San supplier Compellent completes IPO

Compellent goes public at a higher price than expected, but still has its work cut out to succeed against established San suppliers EMC, IBM, HP and NetApp.

San vendor Compellent Technologies went public today after pricing shares higher than expected and will use the cash to try and compete with storage giants EMC Corp., Hewlett-Packard Co. (HP), Hitachi Data Systems (HDS), IBM, and Network Appliance Inc. (NetApp).

Compellent priced 6 million shares at $13.50 Tuesday night and began trading today. The price was above the vendor's expected range of $10 to $12. Compellent got a higher than expected price, although it never had a profitable quarter, losing $6.8 million in 2006, $4.1 million in the first half of this year and a total of $45.7 million since it started in 2002.

More on storage IPOs
Compellent takes a step closer to NAS

EMC cashes in with VMware IPO

CommVault files for IPO

Riverbed strikes it rich in first day of trading
Other storage systems vendors on deck to go public will be encouraged by the result. EqualLogic Inc., 3PARdata Inc. and BlueArc Corp. have already filed forms for their initial public offerings (IPO), and all have a track record of financial losses.

Compellent said it would use the net proceeds of approximately $75.3 million for sales and marketing, research and development, and working capital. According to its prospectus, Compellent's strategy is to move beyond the small to medium-sized enterprise market where it started and into large enterprises.

Besides giving it capital, going public can help a small company compete with market leaders, because many companies will not store mission critical business data on systems sold by startups.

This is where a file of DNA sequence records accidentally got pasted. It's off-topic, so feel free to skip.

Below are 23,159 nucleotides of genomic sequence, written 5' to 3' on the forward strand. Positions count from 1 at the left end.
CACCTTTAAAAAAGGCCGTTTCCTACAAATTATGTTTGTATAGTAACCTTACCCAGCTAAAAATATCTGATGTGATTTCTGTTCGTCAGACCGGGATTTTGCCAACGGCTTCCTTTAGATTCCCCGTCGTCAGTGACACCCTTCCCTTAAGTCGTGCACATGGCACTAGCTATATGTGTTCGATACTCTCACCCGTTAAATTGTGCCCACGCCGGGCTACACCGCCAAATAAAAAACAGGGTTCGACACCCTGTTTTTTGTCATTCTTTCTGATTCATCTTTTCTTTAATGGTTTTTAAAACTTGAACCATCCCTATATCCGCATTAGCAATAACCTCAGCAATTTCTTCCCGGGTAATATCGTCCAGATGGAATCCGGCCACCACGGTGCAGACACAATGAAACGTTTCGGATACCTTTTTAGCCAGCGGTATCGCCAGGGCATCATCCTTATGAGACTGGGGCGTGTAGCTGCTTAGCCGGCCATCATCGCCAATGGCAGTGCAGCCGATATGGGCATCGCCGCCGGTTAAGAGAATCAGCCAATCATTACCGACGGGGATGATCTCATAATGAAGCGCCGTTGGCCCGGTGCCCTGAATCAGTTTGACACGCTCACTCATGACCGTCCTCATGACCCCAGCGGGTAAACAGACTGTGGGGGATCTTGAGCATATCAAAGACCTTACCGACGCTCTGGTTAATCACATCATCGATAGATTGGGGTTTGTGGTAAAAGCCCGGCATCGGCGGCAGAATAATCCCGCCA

Compellent's strategy is to compete with larger companies by selling less expensive and easier to use storage systems. Unlike its larger storage rivals that have separate platforms for entry level, midrange and enterprise storage, Compellent has one platform called Storage Center. It also has software, such as thin provisioning and dynamic block architecture, that helps users provision and add storage, which Compellent claims lets customers scale easily when they want to grow. However, Storage Center's scalability into larger enterprises may be limited by its support for only two controllers.

Compellent supports Fibre Channel and iSCSI on the same system and recently added network attached storage (NAS) support though Microsoft Windows Storage Server 2003 R2.

Compellent is one of the companies major storage vendors refer to as "ankle biters," and Compellent is even small for an ankle biter. Of the four storage system vendors who have filed for IPOs, Compellent had the least amount of revenue, despite more than 600 enterprise customers. Compellent had $23.3 million in revenue in 2006, compared to $68 million for EqualLogic, $66 million for 3PAR and $42 million for BlueArc. Compellent disclosed revenue of $20.9 million for the first six months of 2007, far behind EqualLogic's $53.2 million for the same period and even less than 3PAR's $23.1 million for the second quarter of 2007.

Compellent and the other system vendors looking to go public will try to avoid the fate of clustered storage vendor Isilon Systems Inc., which had a successful IPO last year despite failing to register a profitable quarter and saw the price of its shares plummet after two disappointing quarters. Isilon's stock price fell from $13 at its IPO last December to $6 at close Tuesday.

Financial analyst Kaushik Roy of Pacific Growth Equities gives Compellent little chance of long-term success. Roy says Compellent doesn't have a strong emerging technology to build its products around, such as data deduplication that has helped Data Domain find success or iSCSI that EQualLogic builds its SANs on.

"I don't ever hear about Compellent in the marketplace," Roy said. "I hear about EqualLogic, but not Compellent. Do they do anything that nobody else does with their systems? They might do all right in the seasonally strong fourth quarter, but reality will set in during Q1 and Q2 next year."

Read more on IT for small and medium-sized enterprises (SME)